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Fort Dauphin (Taolagnaro)/Madagascar

Introducing Fort Dauphin (Taolagnaro)

Fort Dauphin (its rarely used Malagasy name is Taolagnaro) was just starting to become a popular stop on the tourist trail; then a group of rich foreign companies decided to extract titanium from the soil outside town, and ruined­ it all. Sure, Fort Dauphin had always been remote and windy and often looked as if it had been hit by a grenade (or more likely a cyclone), with craters in the streets, decaying buildings and too much flying dust. But the city also was blessed with good surfing and a gorgeous location along a curved sandy bay dotted with half-sunk shipwrecks.

All that changed when a couple of South African and Canadian companies had the grand idea to mine titanium. Not only is the mining destroying the fragile bay, it’s also wreaking havoc on the tourist industry. The huge influx of foreign workers needing a place to sleep means nearly all of Fort Dauphin’s hotels are fully booked for an entire year straight. Don’t arrive without a reservation or you will be sleeping on the street.

If you can get out of town, however, and are looking for tough travel in beautiful surroundings, then it may be worth stopping off here. A number of excellent ecotourism projects make it relatively easy to get off the mining track and enjoy the lush, semi-tropical landscapes, stands of spiny forest and wild beaches of this corner of Madagascar.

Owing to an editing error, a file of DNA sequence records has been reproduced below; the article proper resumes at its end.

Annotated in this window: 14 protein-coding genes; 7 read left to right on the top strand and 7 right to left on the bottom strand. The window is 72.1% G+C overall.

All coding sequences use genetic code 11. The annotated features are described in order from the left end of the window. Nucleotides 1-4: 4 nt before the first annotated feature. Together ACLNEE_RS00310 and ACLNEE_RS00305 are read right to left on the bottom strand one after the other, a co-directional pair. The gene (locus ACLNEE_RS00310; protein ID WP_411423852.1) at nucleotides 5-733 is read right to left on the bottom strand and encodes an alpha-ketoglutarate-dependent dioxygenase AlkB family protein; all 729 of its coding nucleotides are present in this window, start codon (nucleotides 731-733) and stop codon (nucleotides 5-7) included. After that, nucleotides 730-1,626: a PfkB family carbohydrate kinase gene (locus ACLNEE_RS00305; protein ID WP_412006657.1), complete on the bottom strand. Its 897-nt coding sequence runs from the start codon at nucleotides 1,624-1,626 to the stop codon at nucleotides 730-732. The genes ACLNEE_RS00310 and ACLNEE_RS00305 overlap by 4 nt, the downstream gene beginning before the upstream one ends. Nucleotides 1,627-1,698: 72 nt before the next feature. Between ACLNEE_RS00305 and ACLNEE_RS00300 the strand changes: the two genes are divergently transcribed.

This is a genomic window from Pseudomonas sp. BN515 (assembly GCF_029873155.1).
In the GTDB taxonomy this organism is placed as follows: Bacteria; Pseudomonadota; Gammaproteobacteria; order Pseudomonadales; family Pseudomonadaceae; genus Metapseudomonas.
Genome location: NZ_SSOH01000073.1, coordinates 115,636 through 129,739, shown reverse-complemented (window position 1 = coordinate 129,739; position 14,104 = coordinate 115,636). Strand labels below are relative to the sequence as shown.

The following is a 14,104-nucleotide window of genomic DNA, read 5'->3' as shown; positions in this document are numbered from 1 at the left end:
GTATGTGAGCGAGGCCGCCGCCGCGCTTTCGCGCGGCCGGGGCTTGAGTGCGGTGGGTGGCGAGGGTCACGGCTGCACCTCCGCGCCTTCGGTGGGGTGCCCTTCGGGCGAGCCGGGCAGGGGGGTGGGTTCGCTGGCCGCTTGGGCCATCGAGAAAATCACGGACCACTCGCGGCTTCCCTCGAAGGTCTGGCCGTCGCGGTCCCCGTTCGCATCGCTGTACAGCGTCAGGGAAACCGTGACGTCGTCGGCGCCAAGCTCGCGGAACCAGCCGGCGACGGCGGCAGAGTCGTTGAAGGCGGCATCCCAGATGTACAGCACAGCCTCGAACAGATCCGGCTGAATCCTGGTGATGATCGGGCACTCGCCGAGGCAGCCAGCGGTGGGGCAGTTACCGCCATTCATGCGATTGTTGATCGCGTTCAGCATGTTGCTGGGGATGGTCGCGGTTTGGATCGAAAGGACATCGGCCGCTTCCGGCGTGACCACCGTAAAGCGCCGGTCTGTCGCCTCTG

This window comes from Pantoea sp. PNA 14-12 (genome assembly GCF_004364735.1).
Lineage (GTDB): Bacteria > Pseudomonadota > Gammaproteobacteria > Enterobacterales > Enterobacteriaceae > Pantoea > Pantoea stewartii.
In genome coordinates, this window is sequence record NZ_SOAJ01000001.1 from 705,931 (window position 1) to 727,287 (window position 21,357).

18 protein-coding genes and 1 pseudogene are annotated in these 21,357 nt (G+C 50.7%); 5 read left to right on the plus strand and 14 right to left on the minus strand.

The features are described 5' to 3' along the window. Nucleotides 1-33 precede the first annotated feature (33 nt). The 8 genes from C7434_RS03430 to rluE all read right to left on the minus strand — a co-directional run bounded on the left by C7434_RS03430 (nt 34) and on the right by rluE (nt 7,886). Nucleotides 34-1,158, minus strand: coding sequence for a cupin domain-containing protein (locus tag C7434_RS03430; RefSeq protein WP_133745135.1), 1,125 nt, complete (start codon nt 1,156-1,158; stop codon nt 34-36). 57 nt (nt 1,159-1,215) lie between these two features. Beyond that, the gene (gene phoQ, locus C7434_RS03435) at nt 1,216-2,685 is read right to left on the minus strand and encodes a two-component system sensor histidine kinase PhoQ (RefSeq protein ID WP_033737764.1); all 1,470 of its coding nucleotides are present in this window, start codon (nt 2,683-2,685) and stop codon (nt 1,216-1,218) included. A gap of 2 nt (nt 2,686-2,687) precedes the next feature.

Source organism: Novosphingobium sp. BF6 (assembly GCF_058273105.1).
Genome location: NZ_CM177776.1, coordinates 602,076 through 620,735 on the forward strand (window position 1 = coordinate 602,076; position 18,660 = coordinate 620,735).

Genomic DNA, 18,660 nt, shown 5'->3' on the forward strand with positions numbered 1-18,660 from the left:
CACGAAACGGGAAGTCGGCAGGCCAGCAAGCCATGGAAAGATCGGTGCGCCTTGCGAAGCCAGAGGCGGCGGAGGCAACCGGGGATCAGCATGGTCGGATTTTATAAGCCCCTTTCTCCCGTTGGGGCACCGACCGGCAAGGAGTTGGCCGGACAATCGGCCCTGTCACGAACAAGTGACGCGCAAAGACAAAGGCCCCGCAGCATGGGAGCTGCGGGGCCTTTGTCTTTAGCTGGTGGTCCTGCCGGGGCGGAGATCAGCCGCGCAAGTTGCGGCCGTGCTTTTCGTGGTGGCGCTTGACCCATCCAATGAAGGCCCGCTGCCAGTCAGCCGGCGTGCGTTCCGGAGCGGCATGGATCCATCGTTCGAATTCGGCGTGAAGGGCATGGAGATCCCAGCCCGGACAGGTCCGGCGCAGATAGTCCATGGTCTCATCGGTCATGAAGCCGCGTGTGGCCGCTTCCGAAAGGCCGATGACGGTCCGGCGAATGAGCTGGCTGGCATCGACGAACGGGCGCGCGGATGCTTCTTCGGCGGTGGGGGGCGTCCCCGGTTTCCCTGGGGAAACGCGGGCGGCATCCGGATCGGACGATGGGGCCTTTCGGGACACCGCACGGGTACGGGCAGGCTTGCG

Fort Dauphin was one of the original French territories in Madagascar. In 1643 the Société Française de l’Orient founded a settlement on a peninsula 35km to the south of the present-day town. The colonists constructed Fort Flacourt and named the surrounding settlement Fort Dauphin, after the six-year-old prince who was to become Louis XIV. The colony survived until 1674 when, facing war with the local inhabitants and constant attacks of disease, it was abandoned. Some years later, the French returned in the form of slave traders who used Fort Dauphin as a port. At the end of the 19th century it was incorporated into the united French colony of Madagascar.

Fort Dauphin enjoys one of the sunniest and least humid climates on the east coast, although winds can be strong at any time of year, particularly between September and December. June and July tend to be rainy, with the short dry season beginning around August or September.

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